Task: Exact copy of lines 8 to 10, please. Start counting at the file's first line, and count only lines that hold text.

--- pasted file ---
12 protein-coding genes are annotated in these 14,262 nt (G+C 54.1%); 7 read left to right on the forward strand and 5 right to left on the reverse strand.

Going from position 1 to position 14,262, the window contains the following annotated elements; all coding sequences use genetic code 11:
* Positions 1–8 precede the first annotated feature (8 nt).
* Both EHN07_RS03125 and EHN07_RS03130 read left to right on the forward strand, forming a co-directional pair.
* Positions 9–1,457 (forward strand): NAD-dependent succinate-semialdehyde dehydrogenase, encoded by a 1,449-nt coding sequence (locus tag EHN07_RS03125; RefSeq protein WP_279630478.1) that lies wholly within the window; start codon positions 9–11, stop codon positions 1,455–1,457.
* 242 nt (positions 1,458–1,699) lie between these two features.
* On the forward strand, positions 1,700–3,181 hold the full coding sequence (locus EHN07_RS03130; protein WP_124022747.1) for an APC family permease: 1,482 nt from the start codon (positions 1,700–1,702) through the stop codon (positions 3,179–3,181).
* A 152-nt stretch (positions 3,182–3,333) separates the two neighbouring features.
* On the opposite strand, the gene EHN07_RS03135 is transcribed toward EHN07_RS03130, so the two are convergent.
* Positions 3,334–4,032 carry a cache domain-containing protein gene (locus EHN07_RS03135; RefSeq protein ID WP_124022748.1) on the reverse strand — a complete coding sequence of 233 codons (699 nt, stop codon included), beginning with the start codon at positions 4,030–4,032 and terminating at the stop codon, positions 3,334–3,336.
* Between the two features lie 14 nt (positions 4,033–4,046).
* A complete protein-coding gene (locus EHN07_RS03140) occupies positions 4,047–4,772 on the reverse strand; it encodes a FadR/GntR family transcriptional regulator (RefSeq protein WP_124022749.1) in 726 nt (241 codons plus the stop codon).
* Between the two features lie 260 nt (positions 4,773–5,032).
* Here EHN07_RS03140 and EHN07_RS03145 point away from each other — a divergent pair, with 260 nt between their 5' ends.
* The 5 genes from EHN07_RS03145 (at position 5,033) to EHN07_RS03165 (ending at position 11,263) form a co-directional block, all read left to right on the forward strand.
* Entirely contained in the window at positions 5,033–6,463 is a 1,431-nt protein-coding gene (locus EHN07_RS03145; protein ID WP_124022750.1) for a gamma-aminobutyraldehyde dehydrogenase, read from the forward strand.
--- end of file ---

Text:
* A 152-nt stretch (positions 3,182–3,333) separates the two neighbouring features.
* On the opposite strand, the gene EHN07_RS03135 is transcribed toward EHN07_RS03130, so the two are convergent.
* Positions 3,334–4,032 carry a cache domain-containing protein gene (locus EHN07_RS03135; RefSeq protein ID WP_124022748.1) on the reverse strand — a complete coding sequence of 233 codons (699 nt, stop codon included), beginning with the start codon at positions 4,030–4,032 and terminating at the stop codon, positions 3,334–3,336.